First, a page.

Great article. I got a property at great price that was a 3/1, but made it a 2/2 and got higher rents than all my comps of 3/1 and very close to the the 3/2’s, wouldn’t do that in every area, but I”ve seen 2/2 sell really fast in this area, which is in an up and coming neighborhood. We remodeled to the tenant that were wanting to come to the area, not the ones that were there. I’ve used Ikea cabinets and they are very long lasting and they have some great cabinets, BUT contractors hate them until they see how easy they are to install.
    Kevin Polite Flipper/Rehabber from Decatur Atlanta, GA
    Replied over 5 years ago
    Great article. I got a property at great price that was a 3/1, but made it a 2/2 and got higher rents than all my comps of 3/1 and very close to the the 3/2’s, wouldn’t do that in every area, but I”ve seen 2/2 sell really fast in this area, which is in an up and coming neighborhood. We remodeled to the tenant that were wanting to come to the area, not the ones that were there. I’ve used Ikea cabinets and they are very long lasting and they have some great cabinets, BUT contractors hate them until they see how easy they are to install.
    Meghan Reed Investor from West Suffield, Connecticut
    Replied over 5 years ago
    Nice article. These are solid tips.
    Lou R. Investor from West Hartford, CT
    Replied over 5 years ago
    @Joshua keen Thanks for the post, great article. Do you have any guidance on how much you typically spend to make improvements you outlined? Suggestions on materials/level of finish?
    Mike Kinder Contractor from VA and NC
    Replied about 5 years ago
    I love it when I rip out carpet and find hardwood… A previous owner, of a home I renovated, came back to see if there were any improvements. I cracked up when they asked me, “where did you get the hard wood? It was under the carpet I said; over 30 years evidently. To the point of ROI, I had the floors sanded, stained and finished for my cost of $1.65 a square foot. For bathrooms and kitchens, I try to find remnant granite from a local supplier. The slab has already been purchased, cut and installed, I grab the leftovers for quite a bit less. Also, look for Habitat For Humanity, Restore locations. I’m in VA, but saved $200 on new rails for a staircase I paid $20 for at Restore. Wishing I had known about garages prior to some of my jobs, but won’t forget that one on my next op. Nice Read, Thanks!
    Katie Rogers from Santa Barbara, California
    Replied about 5 years ago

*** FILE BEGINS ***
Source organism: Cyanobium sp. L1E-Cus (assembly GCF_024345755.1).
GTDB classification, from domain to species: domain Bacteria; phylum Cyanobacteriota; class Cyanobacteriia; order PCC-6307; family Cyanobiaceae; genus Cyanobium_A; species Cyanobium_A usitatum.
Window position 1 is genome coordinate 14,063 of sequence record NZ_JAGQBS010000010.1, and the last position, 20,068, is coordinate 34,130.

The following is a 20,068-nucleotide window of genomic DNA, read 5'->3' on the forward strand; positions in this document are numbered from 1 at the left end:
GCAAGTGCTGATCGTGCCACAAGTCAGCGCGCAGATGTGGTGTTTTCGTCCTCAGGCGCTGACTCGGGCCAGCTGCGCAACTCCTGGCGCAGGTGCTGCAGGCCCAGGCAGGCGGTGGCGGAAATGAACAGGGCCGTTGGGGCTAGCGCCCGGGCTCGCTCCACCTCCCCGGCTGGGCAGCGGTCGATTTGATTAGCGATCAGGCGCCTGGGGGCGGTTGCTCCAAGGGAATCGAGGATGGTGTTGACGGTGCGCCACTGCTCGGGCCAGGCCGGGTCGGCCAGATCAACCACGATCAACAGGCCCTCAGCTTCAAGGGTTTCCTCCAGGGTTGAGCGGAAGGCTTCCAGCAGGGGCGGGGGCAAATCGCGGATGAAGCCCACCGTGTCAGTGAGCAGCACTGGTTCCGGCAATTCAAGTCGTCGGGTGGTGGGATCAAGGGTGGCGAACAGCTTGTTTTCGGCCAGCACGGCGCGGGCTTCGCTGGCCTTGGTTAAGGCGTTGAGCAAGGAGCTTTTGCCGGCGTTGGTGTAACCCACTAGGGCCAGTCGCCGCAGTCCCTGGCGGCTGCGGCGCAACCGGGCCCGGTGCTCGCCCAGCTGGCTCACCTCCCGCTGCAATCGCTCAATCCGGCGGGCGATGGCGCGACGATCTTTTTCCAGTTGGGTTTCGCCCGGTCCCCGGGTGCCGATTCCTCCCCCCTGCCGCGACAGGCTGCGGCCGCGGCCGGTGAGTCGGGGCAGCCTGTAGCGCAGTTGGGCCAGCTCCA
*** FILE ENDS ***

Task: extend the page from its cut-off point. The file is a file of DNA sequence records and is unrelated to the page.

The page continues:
I would not be too quick to turn a 1 bedroom into a 2 bedroom, especially if the resulting bedrooms end up too small. As an extreme example, I once saw a rental advertised and priced as a 3/1. It was really a 1/1. The landlord had divided the one spacious bedroom into three rooms each barely capable of holding a twin bed. Tenants resent such shenanigans. Also we want to be careful we do not price out quality tenants looking for a one-bedroom.
    Michael Brall from Aurora, Colorado
    Replied over 4 years ago
    Some of the counter tops in my kitchen is chipped or scratched and need to be replaced. I am painting the cabinets to save money and redoing the floor with hardwood for .79Cents a foot i bought. Granite is 35$ a foot out here and would cost around 2 thousand. What do you think I should do? Should I just go back with formica countertops ? This is going to be a long term rental I own and will eventually sell.
    Replied over 4 years ago
    Michael, The article says that granite scratches. I didn’t know that. Brandon, in an above comment, says solid surface, but I’m not sure what that includes. I’m wondering about polished colored concrete. But it seems that would be so heavy on the cabinetry, and a problem if you replaced cabinets later. If you need something temporary, until you can afford and decide what you want, Lowe’s carries a countertop paint, that looks good, and disguises scratches. Holds up fairly well, although you may have to touch up after butcher knife wielding tenants. Use a smooth foam mini roller and tray, and paint with much ventilation, when house will be vacant for a couple days. I’ve used the wheat color on 3 kitchens. They have sprinkles you can add, but I thought they looked tacky on the store sample.
    Replied over 4 years ago
    Good points. That basic spruce up is so important, and doable even when you can’t afford anything else. I generally do my own cleaning, and have had tenants choose my rental over others, because they said it was “ready to move in.” Get a ladder and climb into that back kitchen cabinet to wipe it out. Repaint or touch up everything inside, even the closets. Don’t forget to clean window ledges, baseboards and trim, even if painting isn’t necessary. Check for burned out bulbs & plumbing drips, etc. Tops of ceiling fans get dusty. Change greasy filters over range. Although I’ve given deposits back for apartments that appear nice, I’ve never had a tenant to do all of these things after moving out. And I tell them that I will paint and clean carpets (so they will be to my liking), if they will leave utilities on for a few days. Also, I don’t like to show the apartment until it is ready, or at least not messy.